Curious George

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Thursday, June 23, 2005

The smelly and misunderstood Red Herring

Red herring is a deliberate attempt to change or divert an argument.
Why is the herring red?
And how can you use it to cover up an uncomfortable discussion? Learn all this and more in today´s entry.

Lets talk about the fish first: Before modern refrigeration and speedy transport, fish could not be got to customers more than a few miles inland before it went bad. Various methods were invented for preserving them, using salting, smoking or pickling. Kippers are herrings that have been split, salted, dried and smoked. Yarmouth bloaters are made by a variation on kippering but are whole fish and do not keep so well. Arbroath smokies are smoked haddock. Red herrings are a type of kipper that have been much more heavily smoked, for up to 10 days, until they have been part-cooked and have gone a reddish-brown colour. They also have a strong smell. They would keep for months (they were transported in barrels to provide protein on long sea voyages) but in this state they were inedible and had to be soaked to soften them and remove the salt before they could be heated and served.

The first reference to red herrings in English is from around 1420, although the technique is older than that. Within a century, they had been immortalized in the expression neither fish, nor flesh, nor good red herring (later, fowl was added or replaced flesh), meaning something that was nondescript or neither one thing nor another. The original form of this now rather opaque saying was: neither fresh fish for the clergy, nor meat for the mass of people, nor red herrings for the poor. Not only the poor: prosperous households at times ate them on Fridays and other meatless days and during Lent.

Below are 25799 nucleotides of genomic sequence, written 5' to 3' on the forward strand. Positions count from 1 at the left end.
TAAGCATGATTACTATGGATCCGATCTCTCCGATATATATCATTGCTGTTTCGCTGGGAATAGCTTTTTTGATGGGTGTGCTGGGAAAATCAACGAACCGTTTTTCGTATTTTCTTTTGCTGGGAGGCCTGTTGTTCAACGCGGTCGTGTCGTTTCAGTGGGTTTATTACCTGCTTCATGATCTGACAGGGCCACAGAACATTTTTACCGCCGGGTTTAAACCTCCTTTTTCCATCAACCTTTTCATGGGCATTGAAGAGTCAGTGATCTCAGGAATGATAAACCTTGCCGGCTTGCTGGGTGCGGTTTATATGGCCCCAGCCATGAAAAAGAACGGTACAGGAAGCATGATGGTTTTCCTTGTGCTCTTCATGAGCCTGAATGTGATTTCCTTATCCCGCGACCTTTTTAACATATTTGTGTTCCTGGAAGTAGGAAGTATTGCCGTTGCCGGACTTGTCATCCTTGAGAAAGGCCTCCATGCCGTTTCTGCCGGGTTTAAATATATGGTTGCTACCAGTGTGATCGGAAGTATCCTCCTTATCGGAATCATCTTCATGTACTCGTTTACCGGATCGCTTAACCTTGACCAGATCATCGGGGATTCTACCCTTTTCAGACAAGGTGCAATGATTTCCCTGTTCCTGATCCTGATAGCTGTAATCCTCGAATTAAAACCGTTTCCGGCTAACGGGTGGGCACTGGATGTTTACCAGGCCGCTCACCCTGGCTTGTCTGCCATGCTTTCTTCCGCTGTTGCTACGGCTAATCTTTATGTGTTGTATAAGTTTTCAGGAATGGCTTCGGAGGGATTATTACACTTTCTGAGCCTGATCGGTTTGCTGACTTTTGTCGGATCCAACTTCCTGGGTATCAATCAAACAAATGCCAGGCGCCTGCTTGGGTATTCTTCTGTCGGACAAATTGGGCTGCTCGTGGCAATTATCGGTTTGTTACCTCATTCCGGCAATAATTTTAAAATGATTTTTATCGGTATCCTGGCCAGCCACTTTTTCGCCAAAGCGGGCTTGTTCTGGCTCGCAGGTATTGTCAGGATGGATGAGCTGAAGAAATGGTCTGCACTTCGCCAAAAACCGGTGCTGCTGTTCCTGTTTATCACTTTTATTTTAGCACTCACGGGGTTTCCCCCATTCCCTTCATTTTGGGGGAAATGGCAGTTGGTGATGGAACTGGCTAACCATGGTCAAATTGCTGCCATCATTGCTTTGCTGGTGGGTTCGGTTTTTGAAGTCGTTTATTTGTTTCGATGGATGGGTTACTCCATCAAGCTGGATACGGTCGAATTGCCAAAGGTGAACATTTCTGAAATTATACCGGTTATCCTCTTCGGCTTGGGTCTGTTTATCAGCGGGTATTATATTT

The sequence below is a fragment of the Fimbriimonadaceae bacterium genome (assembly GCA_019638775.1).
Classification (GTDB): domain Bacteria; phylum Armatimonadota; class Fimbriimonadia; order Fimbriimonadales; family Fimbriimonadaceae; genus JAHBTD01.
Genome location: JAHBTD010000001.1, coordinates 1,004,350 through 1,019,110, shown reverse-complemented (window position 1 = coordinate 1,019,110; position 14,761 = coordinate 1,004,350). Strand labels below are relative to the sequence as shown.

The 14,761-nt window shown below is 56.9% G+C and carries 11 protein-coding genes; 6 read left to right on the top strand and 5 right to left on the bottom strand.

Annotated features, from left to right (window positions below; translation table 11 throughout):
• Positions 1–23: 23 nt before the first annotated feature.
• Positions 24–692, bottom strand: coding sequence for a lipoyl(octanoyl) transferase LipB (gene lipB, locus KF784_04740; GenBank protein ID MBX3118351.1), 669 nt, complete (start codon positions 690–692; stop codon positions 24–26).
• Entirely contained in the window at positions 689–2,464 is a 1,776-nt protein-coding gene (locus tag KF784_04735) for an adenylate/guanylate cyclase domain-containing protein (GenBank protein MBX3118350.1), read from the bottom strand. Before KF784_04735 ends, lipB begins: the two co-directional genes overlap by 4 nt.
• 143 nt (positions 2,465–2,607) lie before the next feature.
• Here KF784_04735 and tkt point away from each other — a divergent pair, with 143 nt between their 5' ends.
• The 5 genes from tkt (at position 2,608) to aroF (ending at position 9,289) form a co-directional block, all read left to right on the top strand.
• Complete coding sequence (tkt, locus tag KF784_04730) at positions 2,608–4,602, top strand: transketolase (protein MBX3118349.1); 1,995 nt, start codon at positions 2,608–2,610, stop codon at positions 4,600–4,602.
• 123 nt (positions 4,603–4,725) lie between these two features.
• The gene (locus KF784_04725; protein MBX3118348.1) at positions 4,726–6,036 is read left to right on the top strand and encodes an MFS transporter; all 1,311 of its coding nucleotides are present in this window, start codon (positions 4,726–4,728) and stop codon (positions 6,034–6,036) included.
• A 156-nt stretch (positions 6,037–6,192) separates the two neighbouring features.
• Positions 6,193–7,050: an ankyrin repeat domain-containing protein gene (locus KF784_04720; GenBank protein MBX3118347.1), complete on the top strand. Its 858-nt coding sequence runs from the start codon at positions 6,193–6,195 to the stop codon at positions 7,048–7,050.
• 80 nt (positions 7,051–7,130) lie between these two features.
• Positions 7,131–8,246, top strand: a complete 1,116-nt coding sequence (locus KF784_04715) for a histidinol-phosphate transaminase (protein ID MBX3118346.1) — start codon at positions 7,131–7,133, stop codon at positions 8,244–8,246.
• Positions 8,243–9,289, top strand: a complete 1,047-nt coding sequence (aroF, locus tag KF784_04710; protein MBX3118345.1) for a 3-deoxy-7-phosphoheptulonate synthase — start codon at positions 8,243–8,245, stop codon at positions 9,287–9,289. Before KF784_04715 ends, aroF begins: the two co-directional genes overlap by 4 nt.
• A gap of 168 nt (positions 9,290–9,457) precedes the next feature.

The best sources I have found online trace the figurative sense to the journalist William Cobbett. He wrote a story, presumably fictional, in the issue of 14 February 1807 about how as a boy he had used a red herring as a decoy to deflect hounds chasing after a hare. He used the story as a metaphor to decry the press, which had allowed itself to be misled by false information about a supposed defeat of Napoleon; this caused them to take their attention off important domestic matters: “It was a mere transitory effect of the political red-herring; for, on the Saturday, the scent became as cold as a stone.”

Several online references claim that the herring is completely useless to throw hounds off their track, but the people who use the expression dont seem to care too much about this.... (nor do they probably know about its 1807 origins)

Source: Comments on Etymology, edited by Professor Gerald Cohen at the Missouri University of Science and Technology


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